Benj Heuston: In 2013 we visited the homes of a thousand families in Utah’s 18 most rural school districts. I had a district in Utah the size of Rhode Island that had 14 four-year-olds. I have another one that’s bigger than the state of Massachusetts and it’s home to 226 four-year-olds in over 8,000 square miles. Now, the most important thing in a child’s experience of education in a classroom is the teacher. But you just can’t get all these country kids into the classroom. So you have to go to them. Sometimes we brought computers, internet, even satellite internet. Sometimes we set up solar power to provide electricity to children in Indian reservations.

And we found that the children got to school ready to read. We advanced them by about a third to a half year of learning using the program for just 15 minutes a day. It was like having an interactive tutor at home.

Matt Robison: What about urban environments? Or in districts with a majority of racial and ethnic minorities?

Benj Heuston: When the pandemic broke out, within a few weeks we launched a program for over 13,000 families in nine different states, supplying them with computers and providing them with the Internet. We did coaching and training for the parents. We did it in multiple languages ​​and we did it on the Navajo Nation reservation.

You see, we’re not the only ones in the world who know how to use technology to help children. There are many other great programs out there. But I can only speak to our data. Our data shows that children who come out of our program, on average, read as if they were already in the middle or at the end of kindergarten in terms of their abilities. And that’s for these disadvantaged populations.

Matt Robison: What would success look like in your head?

Benj Heuston: Getting the same from everyone to give children exactly what they need. Tests show that educational progress has been essentially unchanged for 40 years. Our system only works for a third of our children. Success means that we can make it work for the other two-thirds as well.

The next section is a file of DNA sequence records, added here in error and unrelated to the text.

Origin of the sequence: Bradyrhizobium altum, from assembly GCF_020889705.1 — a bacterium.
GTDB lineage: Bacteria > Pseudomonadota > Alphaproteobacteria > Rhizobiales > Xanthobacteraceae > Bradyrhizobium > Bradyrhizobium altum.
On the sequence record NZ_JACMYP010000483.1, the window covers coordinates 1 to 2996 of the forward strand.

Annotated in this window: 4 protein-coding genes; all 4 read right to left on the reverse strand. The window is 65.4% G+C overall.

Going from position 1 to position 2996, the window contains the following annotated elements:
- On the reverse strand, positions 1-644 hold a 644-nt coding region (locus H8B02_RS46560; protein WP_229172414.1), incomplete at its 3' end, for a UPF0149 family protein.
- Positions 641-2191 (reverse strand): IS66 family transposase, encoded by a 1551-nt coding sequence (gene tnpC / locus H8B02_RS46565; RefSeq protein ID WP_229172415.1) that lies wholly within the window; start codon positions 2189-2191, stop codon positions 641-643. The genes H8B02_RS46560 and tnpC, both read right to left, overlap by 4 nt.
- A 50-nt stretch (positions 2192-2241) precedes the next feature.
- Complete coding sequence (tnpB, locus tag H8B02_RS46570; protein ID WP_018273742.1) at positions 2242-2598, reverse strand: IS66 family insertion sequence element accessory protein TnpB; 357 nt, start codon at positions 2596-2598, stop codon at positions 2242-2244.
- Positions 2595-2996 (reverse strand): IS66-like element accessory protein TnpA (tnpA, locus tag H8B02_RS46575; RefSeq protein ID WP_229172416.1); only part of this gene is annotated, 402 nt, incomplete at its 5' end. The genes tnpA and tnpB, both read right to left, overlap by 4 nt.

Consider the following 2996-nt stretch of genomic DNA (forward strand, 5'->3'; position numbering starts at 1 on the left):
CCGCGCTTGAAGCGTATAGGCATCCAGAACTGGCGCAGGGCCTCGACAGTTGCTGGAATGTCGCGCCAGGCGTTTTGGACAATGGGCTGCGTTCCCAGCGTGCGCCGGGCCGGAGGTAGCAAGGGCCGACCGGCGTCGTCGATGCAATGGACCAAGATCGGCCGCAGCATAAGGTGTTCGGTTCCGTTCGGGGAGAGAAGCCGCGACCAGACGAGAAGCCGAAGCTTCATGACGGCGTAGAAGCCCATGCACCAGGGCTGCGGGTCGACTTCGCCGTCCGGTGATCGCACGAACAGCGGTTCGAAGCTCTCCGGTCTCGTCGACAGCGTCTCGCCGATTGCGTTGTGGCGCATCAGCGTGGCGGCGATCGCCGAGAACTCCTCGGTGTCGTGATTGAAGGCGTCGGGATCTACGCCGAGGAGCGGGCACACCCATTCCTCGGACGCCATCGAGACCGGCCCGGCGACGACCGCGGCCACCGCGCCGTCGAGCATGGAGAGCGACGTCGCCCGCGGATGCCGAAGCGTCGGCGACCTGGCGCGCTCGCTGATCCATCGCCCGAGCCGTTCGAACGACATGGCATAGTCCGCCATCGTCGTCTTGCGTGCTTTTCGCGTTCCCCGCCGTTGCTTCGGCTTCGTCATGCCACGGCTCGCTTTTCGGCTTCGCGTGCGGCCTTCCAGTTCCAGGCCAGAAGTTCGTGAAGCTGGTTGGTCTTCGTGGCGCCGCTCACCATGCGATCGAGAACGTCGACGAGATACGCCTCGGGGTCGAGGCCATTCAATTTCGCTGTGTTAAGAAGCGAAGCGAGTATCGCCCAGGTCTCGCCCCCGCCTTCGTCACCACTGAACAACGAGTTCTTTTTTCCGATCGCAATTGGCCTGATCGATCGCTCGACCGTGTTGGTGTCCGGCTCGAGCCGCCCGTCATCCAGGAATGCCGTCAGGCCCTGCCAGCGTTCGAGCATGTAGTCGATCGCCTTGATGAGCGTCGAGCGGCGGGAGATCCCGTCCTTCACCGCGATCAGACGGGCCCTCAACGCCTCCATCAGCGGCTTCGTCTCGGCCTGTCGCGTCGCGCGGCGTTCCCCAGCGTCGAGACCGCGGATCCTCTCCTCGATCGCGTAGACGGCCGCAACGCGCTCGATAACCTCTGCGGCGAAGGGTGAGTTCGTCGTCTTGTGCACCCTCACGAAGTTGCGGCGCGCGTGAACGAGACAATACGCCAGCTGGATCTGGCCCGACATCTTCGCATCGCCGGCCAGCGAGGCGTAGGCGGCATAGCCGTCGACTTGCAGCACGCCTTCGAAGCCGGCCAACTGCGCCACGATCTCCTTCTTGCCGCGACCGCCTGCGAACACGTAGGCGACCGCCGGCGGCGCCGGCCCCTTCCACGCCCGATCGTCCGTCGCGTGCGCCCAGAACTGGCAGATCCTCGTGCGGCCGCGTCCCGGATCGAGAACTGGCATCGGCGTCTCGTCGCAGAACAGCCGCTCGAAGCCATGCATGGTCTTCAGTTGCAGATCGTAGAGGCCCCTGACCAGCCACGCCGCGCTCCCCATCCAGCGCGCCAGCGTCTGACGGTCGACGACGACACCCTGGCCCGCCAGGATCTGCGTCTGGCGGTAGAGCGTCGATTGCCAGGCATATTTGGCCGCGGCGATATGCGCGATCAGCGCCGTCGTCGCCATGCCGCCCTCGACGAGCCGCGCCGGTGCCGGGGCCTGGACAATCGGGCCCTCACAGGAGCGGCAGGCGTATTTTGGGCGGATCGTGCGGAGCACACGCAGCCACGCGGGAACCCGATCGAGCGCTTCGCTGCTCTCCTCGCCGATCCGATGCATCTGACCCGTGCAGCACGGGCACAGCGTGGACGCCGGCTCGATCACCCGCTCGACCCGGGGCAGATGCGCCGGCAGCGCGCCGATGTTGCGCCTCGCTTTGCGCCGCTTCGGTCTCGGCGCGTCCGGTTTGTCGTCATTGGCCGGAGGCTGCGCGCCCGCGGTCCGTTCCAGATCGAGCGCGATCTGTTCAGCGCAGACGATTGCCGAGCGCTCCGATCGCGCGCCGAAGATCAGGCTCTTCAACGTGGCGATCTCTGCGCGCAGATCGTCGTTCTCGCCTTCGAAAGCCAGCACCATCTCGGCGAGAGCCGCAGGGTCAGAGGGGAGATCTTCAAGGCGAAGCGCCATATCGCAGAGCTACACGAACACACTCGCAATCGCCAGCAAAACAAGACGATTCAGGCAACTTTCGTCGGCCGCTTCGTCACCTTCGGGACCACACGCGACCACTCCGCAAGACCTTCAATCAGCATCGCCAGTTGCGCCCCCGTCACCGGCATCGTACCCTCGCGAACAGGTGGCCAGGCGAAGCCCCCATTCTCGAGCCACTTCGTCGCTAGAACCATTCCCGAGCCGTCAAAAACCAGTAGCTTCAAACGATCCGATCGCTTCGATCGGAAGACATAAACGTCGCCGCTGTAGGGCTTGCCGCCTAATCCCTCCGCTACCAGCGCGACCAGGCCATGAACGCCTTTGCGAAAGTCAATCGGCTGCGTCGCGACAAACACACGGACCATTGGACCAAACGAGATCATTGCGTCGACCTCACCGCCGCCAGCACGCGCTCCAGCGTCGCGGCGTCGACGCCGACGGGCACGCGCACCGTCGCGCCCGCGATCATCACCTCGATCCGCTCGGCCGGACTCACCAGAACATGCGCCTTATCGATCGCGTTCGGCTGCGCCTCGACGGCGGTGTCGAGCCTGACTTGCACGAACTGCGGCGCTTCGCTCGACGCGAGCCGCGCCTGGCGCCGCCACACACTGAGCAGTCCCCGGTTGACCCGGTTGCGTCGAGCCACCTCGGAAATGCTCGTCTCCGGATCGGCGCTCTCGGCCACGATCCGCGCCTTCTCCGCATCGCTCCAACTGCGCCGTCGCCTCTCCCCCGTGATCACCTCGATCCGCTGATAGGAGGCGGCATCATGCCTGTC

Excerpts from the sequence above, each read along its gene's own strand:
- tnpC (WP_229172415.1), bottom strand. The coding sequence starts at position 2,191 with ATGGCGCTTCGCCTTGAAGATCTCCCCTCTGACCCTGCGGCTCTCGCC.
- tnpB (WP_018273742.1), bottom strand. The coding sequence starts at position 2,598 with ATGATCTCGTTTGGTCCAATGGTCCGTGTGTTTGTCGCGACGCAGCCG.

We share edited excerpts from the Great Ideas podcast every week that explain how guidelines work and present innovative solutions to problems. Please subscribe, and to learn more about the use of technology in education, watch the full episode on Apple, Spotify, Google, anchor, Breaker, pocket, RadioPublic, or stapler

Matt Robison is a writer and political analyst who focuses on demographics, psychology, politics, and economics trends that shape American politics. He spent a decade on Capitol Hill as the legislative director and chief of staff to three members of Congress and also served as a senior advisor, campaign manager, or advisor on several New Hampshire congressional elections. In 2012, he ran a race from behind that national political analysts named the biggest surprise win of the election. He then served as Policy Director in the New Hampshire State Senate and successfully helped coordinate legislative efforts to pass the Medicaid extension. He has also done extensive work in the private sector on energy regulation policy. Matt holds a bachelor’s degree in economics from Swarthmore College and a master’s degree in public policy from Harvard Kennedy School of Government. He lives in Amherst, Massachusetts with his wife and three children.